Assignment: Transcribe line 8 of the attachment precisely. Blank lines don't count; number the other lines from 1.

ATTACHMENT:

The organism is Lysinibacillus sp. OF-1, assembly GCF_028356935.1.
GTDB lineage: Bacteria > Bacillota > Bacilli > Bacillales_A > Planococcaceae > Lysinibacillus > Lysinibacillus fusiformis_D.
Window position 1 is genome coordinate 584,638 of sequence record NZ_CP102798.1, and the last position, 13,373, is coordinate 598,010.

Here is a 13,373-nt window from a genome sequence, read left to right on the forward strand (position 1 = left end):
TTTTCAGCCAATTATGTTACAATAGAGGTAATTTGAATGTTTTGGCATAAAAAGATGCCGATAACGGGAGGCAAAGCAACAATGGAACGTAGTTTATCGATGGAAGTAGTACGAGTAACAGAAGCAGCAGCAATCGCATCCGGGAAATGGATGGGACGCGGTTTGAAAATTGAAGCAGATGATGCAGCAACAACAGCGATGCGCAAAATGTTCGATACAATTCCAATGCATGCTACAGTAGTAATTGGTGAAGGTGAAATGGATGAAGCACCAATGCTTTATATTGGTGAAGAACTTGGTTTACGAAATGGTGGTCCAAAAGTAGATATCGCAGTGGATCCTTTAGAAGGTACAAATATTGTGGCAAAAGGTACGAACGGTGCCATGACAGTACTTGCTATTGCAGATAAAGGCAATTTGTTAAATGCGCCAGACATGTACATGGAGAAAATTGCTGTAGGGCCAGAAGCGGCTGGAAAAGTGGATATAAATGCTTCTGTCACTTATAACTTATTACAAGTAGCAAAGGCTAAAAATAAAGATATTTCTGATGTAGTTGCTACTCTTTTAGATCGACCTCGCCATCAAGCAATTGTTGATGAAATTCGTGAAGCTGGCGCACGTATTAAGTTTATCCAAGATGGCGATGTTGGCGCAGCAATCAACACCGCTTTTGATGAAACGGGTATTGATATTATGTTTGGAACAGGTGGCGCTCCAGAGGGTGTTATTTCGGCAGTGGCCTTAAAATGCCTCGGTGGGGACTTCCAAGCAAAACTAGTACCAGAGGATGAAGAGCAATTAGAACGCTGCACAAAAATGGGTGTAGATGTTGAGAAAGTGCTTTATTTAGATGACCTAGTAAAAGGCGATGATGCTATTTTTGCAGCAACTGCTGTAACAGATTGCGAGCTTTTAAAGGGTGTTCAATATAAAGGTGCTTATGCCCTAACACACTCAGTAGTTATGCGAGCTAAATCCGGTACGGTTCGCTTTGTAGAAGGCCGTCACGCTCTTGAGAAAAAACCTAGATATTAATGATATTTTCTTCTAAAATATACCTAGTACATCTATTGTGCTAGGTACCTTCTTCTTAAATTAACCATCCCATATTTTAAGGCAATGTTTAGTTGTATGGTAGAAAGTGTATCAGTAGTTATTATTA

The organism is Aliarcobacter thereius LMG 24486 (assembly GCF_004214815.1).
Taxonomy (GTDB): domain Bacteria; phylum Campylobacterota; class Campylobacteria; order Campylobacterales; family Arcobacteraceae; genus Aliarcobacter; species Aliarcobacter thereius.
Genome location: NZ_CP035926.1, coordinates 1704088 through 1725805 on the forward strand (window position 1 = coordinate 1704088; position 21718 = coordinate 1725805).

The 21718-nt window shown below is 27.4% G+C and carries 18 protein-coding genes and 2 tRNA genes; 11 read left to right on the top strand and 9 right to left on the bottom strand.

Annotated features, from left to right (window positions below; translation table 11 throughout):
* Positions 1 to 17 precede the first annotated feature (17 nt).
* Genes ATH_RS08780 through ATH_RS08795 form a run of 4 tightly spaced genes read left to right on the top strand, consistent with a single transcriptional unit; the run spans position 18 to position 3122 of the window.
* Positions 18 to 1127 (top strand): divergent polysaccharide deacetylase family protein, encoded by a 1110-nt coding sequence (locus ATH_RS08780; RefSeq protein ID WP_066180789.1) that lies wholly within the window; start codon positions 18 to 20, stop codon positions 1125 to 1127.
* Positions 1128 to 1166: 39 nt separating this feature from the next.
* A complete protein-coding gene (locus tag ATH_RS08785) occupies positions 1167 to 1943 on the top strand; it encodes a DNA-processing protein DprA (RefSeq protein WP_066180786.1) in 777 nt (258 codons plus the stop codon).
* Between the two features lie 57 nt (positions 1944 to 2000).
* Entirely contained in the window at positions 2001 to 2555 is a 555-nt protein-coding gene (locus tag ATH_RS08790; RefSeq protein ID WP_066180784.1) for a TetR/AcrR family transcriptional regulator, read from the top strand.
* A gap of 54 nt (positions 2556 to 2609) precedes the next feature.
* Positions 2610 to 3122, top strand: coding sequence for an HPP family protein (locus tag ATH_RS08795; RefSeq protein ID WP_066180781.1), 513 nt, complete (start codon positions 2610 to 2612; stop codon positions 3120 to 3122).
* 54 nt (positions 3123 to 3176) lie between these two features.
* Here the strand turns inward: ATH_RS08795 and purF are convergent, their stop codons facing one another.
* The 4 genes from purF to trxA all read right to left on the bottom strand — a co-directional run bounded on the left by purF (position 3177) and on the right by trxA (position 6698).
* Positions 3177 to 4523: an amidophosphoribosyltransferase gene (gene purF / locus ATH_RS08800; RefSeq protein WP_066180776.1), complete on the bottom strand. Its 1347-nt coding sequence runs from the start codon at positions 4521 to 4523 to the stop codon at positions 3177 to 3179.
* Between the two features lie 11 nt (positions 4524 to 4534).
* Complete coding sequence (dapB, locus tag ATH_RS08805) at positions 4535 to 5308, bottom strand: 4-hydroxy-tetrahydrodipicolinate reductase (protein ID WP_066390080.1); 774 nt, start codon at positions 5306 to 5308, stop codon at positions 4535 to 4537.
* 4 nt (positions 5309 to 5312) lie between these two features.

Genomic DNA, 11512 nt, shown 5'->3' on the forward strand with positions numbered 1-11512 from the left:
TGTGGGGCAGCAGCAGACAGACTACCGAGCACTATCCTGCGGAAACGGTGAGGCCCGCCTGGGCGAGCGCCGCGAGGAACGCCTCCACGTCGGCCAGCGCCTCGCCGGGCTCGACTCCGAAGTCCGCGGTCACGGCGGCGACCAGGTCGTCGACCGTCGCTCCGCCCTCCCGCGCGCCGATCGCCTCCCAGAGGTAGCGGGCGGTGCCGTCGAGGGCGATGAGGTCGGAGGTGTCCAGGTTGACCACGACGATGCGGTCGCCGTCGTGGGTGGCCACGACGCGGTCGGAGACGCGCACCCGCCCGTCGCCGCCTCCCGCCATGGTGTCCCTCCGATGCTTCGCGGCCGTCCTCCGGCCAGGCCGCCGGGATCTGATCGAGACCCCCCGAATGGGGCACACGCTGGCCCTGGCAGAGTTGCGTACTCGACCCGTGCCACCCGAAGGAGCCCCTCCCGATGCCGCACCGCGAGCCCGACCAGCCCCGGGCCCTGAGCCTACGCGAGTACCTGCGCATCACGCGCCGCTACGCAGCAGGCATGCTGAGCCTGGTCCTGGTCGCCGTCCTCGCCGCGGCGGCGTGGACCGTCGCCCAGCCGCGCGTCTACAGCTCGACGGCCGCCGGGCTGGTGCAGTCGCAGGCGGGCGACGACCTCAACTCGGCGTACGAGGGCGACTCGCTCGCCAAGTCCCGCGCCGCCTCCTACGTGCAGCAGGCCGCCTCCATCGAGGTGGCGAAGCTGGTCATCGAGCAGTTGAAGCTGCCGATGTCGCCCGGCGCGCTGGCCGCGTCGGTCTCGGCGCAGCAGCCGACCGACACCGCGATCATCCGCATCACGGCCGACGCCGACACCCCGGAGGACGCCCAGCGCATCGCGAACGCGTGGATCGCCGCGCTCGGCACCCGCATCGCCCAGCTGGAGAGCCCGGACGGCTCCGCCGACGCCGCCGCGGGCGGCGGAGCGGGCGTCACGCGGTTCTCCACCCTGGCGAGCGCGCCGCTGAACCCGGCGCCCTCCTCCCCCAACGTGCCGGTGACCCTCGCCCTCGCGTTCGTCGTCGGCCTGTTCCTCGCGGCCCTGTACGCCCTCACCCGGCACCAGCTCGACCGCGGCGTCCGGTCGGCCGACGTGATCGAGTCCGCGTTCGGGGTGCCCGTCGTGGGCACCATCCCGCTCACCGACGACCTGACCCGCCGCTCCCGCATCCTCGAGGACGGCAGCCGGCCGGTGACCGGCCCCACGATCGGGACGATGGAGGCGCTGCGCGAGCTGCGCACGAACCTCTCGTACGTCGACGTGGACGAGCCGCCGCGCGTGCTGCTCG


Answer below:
Genome location: NZ_CP035926.1, coordinates 1704088 through 1725805 on the forward strand (window position 1 = coordinate 1704088; position 21718 = coordinate 1725805).